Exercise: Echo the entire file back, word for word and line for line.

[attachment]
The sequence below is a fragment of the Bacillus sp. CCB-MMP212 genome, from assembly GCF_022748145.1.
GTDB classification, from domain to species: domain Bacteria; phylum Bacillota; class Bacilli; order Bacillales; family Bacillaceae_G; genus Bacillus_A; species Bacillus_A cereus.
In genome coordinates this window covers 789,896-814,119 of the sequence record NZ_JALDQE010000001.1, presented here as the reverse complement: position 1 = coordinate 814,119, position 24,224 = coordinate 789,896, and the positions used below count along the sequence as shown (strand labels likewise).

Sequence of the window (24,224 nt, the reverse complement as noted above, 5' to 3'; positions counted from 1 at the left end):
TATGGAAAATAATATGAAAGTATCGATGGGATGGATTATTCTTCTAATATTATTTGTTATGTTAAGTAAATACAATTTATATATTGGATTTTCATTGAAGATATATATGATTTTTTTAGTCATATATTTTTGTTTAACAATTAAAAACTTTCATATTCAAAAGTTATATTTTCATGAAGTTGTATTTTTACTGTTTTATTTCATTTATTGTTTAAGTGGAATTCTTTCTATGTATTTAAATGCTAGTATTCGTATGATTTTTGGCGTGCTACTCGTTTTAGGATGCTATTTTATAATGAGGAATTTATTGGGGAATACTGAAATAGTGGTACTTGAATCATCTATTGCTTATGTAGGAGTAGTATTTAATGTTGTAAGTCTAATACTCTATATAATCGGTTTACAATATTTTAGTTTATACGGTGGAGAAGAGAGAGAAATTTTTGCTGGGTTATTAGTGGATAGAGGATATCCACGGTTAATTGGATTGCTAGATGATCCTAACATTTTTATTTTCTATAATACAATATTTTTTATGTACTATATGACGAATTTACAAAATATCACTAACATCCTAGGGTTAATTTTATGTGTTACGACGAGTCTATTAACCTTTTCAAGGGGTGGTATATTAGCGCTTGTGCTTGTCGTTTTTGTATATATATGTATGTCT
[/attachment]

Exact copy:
The sequence below is a fragment of the Bacillus sp. CCB-MMP212 genome, from assembly GCF_022748145.1.
GTDB classification, from domain to species: domain Bacteria; phylum Bacillota; class Bacilli; order Bacillales; family Bacillaceae_G; genus Bacillus_A; species Bacillus_A cereus.
In genome coordinates this window covers 789,896-814,119 of the sequence record NZ_JALDQE010000001.1, presented here as the reverse complement: position 1 = coordinate 814,119, position 24,224 = coordinate 789,896, and the positions used below count along the sequence as shown (strand labels likewise).

Sequence of the window (24,224 nt, the reverse complement as noted above, 5' to 3'; positions counted from 1 at the left end):
TATGGAAAATAATATGAAAGTATCGATGGGATGGATTATTCTTCTAATATTATTTGTTATGTTAAGTAAATACAATTTATATATTGGATTTTCATTGAAGATATATATGATTTTTTTAGTCATATATTTTTGTTTAACAATTAAAAACTTTCATATTCAAAAGTTATATTTTCATGAAGTTGTATTTTTACTGTTTTATTTCATTTATTGTTTAAGTGGAATTCTTTCTATGTATTTAAATGCTAGTATTCGTATGATTTTTGGCGTGCTACTCGTTTTAGGATGCTATTTTATAATGAGGAATTTATTGGGGAATACTGAAATAGTGGTACTTGAATCATCTATTGCTTATGTAGGAGTAGTATTTAATGTTGTAAGTCTAATACTCTATATAATCGGTTTACAATATTTTAGTTTATACGGTGGAGAAGAGAGAGAAATTTTTGCTGGGTTATTAGTGGATAGAGGATATCCACGGTTAATTGGATTGCTAGATGATCCTAACATTTTTATTTTCTATAATACAATATTTTTTATGTACTATATGACGAATTTACAAAATATCACTAACATCCTAGGGTTAATTTTATGTGTTACGACGAGTCTATTAACCTTTTCAAGGGGTGGTATATTAGCGCTTGTGCTTGTCGTTTTTGTATATATATGTATGTCT